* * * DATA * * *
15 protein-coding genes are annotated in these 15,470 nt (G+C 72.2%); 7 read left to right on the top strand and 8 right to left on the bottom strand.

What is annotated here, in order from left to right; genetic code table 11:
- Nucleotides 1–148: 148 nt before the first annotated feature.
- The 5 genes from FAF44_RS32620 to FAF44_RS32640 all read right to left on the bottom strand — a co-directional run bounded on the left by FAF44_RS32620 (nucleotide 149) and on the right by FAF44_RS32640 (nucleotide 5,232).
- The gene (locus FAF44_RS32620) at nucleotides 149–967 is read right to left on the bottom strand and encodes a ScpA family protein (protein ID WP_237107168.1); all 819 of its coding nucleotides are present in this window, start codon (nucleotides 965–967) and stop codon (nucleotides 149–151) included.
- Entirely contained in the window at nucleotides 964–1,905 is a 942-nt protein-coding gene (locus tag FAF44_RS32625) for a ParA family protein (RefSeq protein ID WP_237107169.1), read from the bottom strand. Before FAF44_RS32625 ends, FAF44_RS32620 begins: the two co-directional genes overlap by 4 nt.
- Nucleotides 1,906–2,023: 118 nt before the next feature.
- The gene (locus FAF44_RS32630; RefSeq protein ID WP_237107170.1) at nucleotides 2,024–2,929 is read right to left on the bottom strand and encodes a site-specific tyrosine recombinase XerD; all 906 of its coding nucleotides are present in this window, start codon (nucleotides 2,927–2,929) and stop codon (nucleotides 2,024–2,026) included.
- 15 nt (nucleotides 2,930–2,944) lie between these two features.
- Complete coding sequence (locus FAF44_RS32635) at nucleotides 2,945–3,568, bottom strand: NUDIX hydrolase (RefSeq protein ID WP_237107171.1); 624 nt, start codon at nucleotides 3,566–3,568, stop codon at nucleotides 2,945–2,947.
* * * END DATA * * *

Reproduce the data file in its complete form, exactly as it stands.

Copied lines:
15 protein-coding genes are annotated in these 15,470 nt (G+C 72.2%); 7 read left to right on the top strand and 8 right to left on the bottom strand.

What is annotated here, in order from left to right; genetic code table 11:
- Nucleotides 1–148: 148 nt before the first annotated feature.
- The 5 genes from FAF44_RS32620 to FAF44_RS32640 all read right to left on the bottom strand — a co-directional run bounded on the left by FAF44_RS32620 (nucleotide 149) and on the right by FAF44_RS32640 (nucleotide 5,232).
- The gene (locus FAF44_RS32620) at nucleotides 149–967 is read right to left on the bottom strand and encodes a ScpA family protein (protein ID WP_237107168.1); all 819 of its coding nucleotides are present in this window, start codon (nucleotides 965–967) and stop codon (nucleotides 149–151) included.
- Entirely contained in the window at nucleotides 964–1,905 is a 942-nt protein-coding gene (locus tag FAF44_RS32625) for a ParA family protein (RefSeq protein ID WP_237107169.1), read from the bottom strand. Before FAF44_RS32625 ends, FAF44_RS32620 begins: the two co-directional genes overlap by 4 nt.
- Nucleotides 1,906–2,023: 118 nt before the next feature.
- The gene (locus FAF44_RS32630; RefSeq protein ID WP_237107170.1) at nucleotides 2,024–2,929 is read right to left on the bottom strand and encodes a site-specific tyrosine recombinase XerD; all 906 of its coding nucleotides are present in this window, start codon (nucleotides 2,927–2,929) and stop codon (nucleotides 2,024–2,026) included.
- 15 nt (nucleotides 2,930–2,944) lie between these two features.
- Complete coding sequence (locus FAF44_RS32635) at nucleotides 2,945–3,568, bottom strand: NUDIX hydrolase (RefSeq protein ID WP_237107171.1); 624 nt, start codon at nucleotides 3,566–3,568, stop codon at nucleotides 2,945–2,947.